100 books like The Culture of Make Believe

By Derrick Jensen,

Here are 100 books that The Culture of Make Believe fans have personally recommended if you like The Culture of Make Believe. Shepherd is a community of 10,000+ authors and super readers sharing their favorite books with the world.

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Book cover of Waste and Want: A Social History of Trash

John H. Sibley Author Of Being and Homelessness: notes from an underground artist

From my list on understanding homelessness and existentialism.

Why am I passionate about this?

I am a Chicago-based artist, author, veteran, and teacher. I studied at the American Academy of Art in Chicago before enlisting in the United States Air Force in 1968 during the bloody Tet Offensive during the Vietnam era. Upon my discharge I got my BFA in 1994. I got convicted for a crime I did not commit, and I became a homeless-existential artist on Chicago’s mean streets for six months. I got hired by an Acoustic company, and I married and worked for twenty-seven years while raising a family. I now work as an art teacher. All my nonfiction books chronicle different episodes in my life. 

John's book list on understanding homelessness and existentialism

John H. Sibley Why did John love this book?

Years ago, I was a janitor. When I would take a shower, it was like I could never get the stench off my body. I like Susan Strasser’s book because it reminds me of the waste I use to clean up daily. She examines the most unprecedented commonplace act of throwing things out and how it has transformed American society.

Her classic book about trash world culture is fascinating to me because, in the last hundred years, the way of life has been replaced by mass consumption, disposable goods, and waste on an unimaginable scale. Her book could easily be used as a metaphor for the ‘homeless,’ whom some view as “disposable’ goods. Her book illustrates that what counts as trash depends on who counts it, and what we throw away defines us as much as we keep it.

Strasser argues that in Western society, popular understanding of cleanliness, gender,…

By Susan Strasser, Alice Austen (photographer),

Why should I read it?

3 authors picked Waste and Want as one of their favorite books, and they share why you should read it.

What is this book about?

An unprecedented look at that most commonplace act of everyday life-throwing things out-and how it has transformed American society.

Susan Strasser's pathbreaking histories of housework and the rise of the mass market have become classics in the literature of consumer culture. Here she turns to an essential but neglected part of that culture-the trash it produces-and finds in it an unexpected wealth of meaning.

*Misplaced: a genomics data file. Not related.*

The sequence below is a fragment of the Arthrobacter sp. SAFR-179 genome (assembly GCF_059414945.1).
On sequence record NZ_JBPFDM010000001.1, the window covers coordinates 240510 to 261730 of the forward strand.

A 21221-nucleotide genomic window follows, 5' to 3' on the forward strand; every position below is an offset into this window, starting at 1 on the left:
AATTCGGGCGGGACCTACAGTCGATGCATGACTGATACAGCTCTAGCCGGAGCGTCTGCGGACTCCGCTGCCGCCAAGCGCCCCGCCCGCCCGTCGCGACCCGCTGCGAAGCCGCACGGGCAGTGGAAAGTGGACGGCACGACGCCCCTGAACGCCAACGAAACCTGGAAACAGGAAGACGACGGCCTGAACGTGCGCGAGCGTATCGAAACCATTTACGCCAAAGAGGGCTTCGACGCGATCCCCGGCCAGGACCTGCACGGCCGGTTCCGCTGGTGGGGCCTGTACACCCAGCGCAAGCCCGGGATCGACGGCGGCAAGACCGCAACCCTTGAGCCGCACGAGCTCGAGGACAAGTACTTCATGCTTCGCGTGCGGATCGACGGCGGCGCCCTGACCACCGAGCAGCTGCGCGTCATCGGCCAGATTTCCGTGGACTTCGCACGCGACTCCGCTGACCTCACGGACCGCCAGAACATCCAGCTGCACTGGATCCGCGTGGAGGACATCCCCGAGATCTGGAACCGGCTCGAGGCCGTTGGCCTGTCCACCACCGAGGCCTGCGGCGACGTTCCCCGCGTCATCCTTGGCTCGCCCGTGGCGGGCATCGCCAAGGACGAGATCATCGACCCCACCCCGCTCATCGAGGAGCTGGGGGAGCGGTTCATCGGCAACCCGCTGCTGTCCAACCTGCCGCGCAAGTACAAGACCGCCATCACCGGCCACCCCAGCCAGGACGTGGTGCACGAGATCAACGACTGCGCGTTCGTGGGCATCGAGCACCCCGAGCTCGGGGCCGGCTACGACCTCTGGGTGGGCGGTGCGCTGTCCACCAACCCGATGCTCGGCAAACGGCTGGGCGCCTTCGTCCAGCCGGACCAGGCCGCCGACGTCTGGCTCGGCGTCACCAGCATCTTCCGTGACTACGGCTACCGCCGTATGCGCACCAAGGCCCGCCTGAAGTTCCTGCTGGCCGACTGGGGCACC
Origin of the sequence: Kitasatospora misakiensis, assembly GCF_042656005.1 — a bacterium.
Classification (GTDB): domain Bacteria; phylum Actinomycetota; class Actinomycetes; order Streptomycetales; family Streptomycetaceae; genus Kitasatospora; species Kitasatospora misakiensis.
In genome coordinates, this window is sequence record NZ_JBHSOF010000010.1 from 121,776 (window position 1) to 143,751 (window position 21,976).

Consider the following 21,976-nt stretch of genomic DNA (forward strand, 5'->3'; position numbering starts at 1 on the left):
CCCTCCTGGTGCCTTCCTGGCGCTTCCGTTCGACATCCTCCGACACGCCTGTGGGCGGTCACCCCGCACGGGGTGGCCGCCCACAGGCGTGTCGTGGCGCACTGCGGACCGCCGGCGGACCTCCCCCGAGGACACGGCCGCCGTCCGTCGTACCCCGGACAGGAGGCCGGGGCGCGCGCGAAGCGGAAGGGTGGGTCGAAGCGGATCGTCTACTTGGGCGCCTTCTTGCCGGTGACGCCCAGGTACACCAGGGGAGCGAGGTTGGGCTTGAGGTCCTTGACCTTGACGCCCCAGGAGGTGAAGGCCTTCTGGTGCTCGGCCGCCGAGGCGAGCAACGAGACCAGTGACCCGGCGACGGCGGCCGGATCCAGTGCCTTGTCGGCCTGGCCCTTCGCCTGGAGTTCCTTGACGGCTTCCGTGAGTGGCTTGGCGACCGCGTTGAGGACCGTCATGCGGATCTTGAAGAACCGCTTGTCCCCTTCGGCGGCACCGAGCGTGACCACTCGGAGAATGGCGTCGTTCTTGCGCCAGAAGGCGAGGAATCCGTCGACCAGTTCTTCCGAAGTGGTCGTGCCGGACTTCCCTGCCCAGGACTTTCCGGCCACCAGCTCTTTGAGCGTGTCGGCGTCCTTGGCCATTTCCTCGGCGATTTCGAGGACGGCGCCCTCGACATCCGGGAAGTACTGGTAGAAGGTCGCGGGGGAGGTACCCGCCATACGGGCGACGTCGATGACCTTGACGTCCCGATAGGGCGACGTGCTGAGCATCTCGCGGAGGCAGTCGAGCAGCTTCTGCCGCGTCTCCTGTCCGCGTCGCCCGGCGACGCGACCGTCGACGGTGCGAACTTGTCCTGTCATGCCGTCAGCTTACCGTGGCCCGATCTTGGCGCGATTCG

Before the twentieth century, streets and bodies stank, but trash was nearly nonexistent. With goods and money scarce, almost everything was reused. Strasser paints a vivid picture of an America where scavenger pigs roamed the streets,…


Book cover of World on Fire: How Exporting Free Market Democracy Breeds Ethnic Hatred and Global Instability

John H. Sibley Author Of Being and Homelessness: notes from an underground artist

From my list on understanding homelessness and existentialism.

Why am I passionate about this?

I am a Chicago-based artist, author, veteran, and teacher. I studied at the American Academy of Art in Chicago before enlisting in the United States Air Force in 1968 during the bloody Tet Offensive during the Vietnam era. Upon my discharge I got my BFA in 1994. I got convicted for a crime I did not commit, and I became a homeless-existential artist on Chicago’s mean streets for six months. I got hired by an Acoustic company, and I married and worked for twenty-seven years while raising a family. I now work as an art teacher. All my nonfiction books chronicle different episodes in my life. 

John's book list on understanding homelessness and existentialism

John H. Sibley Why did John love this book?

When I was a homeless artist, I stumbled across this brilliant book, and it validated my belief that contrary to what global capitalists believe, free markets outside the West do not spread wealth in the hands of an ‘outsider’ minority but instead generate ethnic envy and hatred among the frustrated, impoverished majorities.

Amy Chua states that billions of poor, exploited, and powerful people around the world (homeless and displaced) watch as the wealthy minority in the United States continues to amass more control, prestige, and tax breaks.

Ironically, Chua points out, although America is viewed “as arrogant, hegemonic and vapidly materialistic, most of the downtrodden would rather be in the U. S. than anywhere else. In 2023, close to 10 million illegal migrants have entered the U.S. via the porous Texas border.

By Amy Chua,

Why should I read it?

1 author picked World on Fire as one of their favorite books, and they share why you should read it.

What is this book about?

The reigning consensus holds that the combination of free markets and democracy would transform the third world and sweep away the ethnic hatred and religious zealotry associated with underdevelopment. In this revelatory investigation of the true impact of globalization, Yale Law School professor Amy Chua explains why many developing countries are in fact consumed by ethnic violence after adopting free market democracy.

Chua shows how in non-Western countries around the globe, free markets have concentrated starkly disproportionate wealth in the hands of a resented ethnic minority. These “market-dominant minorities” – Chinese in Southeast Asia, Croatians in the former Yugoslavia, whites…


Book cover of Being and Nothingness

John H. Sibley Author Of Being and Homelessness: notes from an underground artist

From my list on understanding homelessness and existentialism.

Why am I passionate about this?

I am a Chicago-based artist, author, veteran, and teacher. I studied at the American Academy of Art in Chicago before enlisting in the United States Air Force in 1968 during the bloody Tet Offensive during the Vietnam era. Upon my discharge I got my BFA in 1994. I got convicted for a crime I did not commit, and I became a homeless-existential artist on Chicago’s mean streets for six months. I got hired by an Acoustic company, and I married and worked for twenty-seven years while raising a family. I now work as an art teacher. All my nonfiction books chronicle different episodes in my life.